Siri Hustvedt on Living, Thinking and Looking
It’s difficult to categorize Siri Hustvedt. She is, first and foremost, a writer and a thinker. Her well-known novels include What I Loved and The Sorrows Of An American. They explore, among various other topics, the nature of perception and identity. But her prose goes beyond the typical themes that novelists and essayists riff on. Hustvedt draws from cognitive science to reflect on – just to name a few – the neuroscience of morality, the psychology of memory and the relationship between embodied cognition and art. These topics and more fill the pages of her latest book, Living, Thinking, Looking, a collection of essays written over the past several years.
The 32 non-fiction essays that make up Living, Thinking, Looking are a charming yet challenging reflection of Hustvedt’s mental investigations. Although her collection might not be cited in the next Nature paper, she successfully navigates uncharted territories of human nature and the brain by blending science with her background as a writer, essayist and poet. Her outsider status relative to the brain sciences is a welcome and refreshing perspective as well. As cognitive science becomes more and more cerebral, Hustvedt’s angle reminds us that understanding the brain requires an understanding of how it relates to the body and the environment – we aren’t, after all, walking computers.
Siri was kind enough to field some of my questions.
Sam: Could you describe, in a few sentences, your creative process?
Siri: A banal description of my creative process goes like this: I begin writing early in the morning, before seven if possible, but I should have at least seven hours of sleep behind me. My morning mind is most nimble. Tension is an enemy. Relaxation and openness a friend. I continue into the early afternoon when my sentences begin to droop and my prose slows. After I finish writing, I try to read for three to four hours in the afternoon. Steady reading seems to feed steady writing. The more mysterious aspects of writing are more difficult to describe. For example, why do sentences sometimes appear to arrive from nowhere fully formed and perfect, as if they have been dictated by another person and were merely inscribed by me? Why do I have an awareness that a character or event in a novel is somehow unrealized and must be changed? The question is: what is it that allows a writer to write almost unconsciously and to "know" when something in a work of fiction is "wrong" (when theoretically everything is possible)? In order to explain this, it is necessary to think hard about the mental-bodily processes at work in creative work of all kinds.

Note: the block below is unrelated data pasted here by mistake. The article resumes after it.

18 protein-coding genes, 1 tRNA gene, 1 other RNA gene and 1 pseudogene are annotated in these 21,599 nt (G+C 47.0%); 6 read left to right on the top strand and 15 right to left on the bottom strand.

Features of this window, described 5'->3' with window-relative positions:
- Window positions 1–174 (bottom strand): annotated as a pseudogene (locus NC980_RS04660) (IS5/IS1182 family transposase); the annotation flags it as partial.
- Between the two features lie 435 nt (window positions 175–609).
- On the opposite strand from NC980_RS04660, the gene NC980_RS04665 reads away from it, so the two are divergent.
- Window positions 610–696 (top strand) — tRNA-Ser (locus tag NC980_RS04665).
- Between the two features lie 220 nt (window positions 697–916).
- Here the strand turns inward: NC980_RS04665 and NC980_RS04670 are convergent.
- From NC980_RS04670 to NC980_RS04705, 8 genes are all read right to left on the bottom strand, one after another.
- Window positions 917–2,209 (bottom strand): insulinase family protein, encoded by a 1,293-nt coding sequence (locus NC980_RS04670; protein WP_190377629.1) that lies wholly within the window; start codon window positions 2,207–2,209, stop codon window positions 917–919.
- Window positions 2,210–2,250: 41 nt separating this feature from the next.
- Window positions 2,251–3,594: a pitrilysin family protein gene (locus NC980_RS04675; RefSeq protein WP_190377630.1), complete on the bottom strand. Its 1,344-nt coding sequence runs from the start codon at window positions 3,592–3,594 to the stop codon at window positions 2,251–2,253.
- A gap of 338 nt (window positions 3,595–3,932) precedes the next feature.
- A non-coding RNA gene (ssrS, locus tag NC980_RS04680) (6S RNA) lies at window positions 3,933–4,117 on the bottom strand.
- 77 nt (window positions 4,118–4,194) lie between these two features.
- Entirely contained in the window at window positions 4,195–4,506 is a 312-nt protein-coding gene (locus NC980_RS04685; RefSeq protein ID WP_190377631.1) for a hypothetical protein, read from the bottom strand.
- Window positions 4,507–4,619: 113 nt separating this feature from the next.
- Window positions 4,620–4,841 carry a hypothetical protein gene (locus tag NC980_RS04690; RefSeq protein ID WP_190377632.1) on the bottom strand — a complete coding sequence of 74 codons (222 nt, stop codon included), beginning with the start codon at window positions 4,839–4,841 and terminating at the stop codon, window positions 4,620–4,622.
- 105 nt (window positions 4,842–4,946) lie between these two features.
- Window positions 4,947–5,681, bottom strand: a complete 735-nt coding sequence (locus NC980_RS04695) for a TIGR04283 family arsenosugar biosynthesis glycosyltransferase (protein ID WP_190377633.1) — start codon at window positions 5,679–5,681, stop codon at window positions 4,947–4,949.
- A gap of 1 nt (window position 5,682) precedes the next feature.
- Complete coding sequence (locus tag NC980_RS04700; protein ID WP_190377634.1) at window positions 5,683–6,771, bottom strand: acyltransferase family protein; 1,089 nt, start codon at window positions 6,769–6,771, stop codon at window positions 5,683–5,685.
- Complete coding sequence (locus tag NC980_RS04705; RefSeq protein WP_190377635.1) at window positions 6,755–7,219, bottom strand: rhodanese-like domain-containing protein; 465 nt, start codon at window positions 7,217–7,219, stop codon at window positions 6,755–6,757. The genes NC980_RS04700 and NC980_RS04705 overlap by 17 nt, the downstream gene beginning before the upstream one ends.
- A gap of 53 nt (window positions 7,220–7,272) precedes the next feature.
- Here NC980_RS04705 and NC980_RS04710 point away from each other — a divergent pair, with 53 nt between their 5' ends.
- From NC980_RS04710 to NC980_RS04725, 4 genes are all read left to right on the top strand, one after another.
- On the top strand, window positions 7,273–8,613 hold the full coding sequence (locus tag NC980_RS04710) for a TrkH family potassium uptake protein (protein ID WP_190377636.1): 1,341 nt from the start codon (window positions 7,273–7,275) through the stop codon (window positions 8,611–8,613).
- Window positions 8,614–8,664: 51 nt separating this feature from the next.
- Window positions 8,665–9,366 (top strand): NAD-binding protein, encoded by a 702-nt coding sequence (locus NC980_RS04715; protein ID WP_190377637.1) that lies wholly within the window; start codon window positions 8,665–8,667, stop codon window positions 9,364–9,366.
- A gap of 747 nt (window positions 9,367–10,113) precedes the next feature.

Sam: How does cognitive science inform your writing exactly?
Siri: I understand that you are using the term cognitive science in a broad sense, but I would say that my interests are most accurately described as clustered--in cognitive psychology and neurobiology, psychiatry, neurology, psychoanalysis, and philosophy. There are cognitive scientists who have no knowledge of neuroscience. They design research to answer questions about human cognition and compile data, but don't worry about synapses and neurochemicals. And there are neurobiologists who work exclusively on one kind of neuron with little regard for wider systems. Science is a world of specialties. My strong feeling is that so-called cognitive functions cannot be so neatly separated from affective and motor-sensory functions. This is not to say that calculating a math question partakes of the same processes as watching a sentimental movie, but rather that all activities have an emotional tone, which has often been eliminated in the studies of cognition. It seems to me the isolation of "cognition" from other processes in human beings has resulted in a distortion of the brain-mind because it lopsidedly favors the computational.
Anyway, while I write fiction I am not thinking about my cognitive-motor-sensory-affective abilities. They are there in me, and I use them. What am I drawing on? Without question, I am using subliminal material that has been accumulated over many, many years--the thousands of books, conversations, and experiences which are part of me but are no longer conscious. The well learned becomes unconscious. The undigested and novel remains conscious. Nevertheless, when I write, some of this underground can be accessed; it comes up. For me, theories of self in neuroscience and phenomenology are part of that underground, and I tap into them when I am writing fiction or non-fiction.
Sam: What can science learn from a novelist?
Siri: The novelist's domain is particular experience, the drama of the subjective. It is this aspect of life which is often missing from scientific research which deals with nameless "subjects" and normalized results. The new interest in the neurosciences in the "self" and "subjective" experience must take into account the phenomenology of inner experience, qualia. In this the novel can be useful. Furthermore, the more experience a scientist has with other modes of thought, with art as well as science, the more he or she is able to expand, criticize, and re-think what may be stale models of understanding his or her own work.
Also check out Siri's previous interview with Big Think here
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Some back story
A Dunbar Correlation
Professor Dunbar's response:
Friendship, kinship and limitations
Gray matter matters
There is an eclectic list of reasons why compassion may collapse, irrespective of sheer numbers:
In the end
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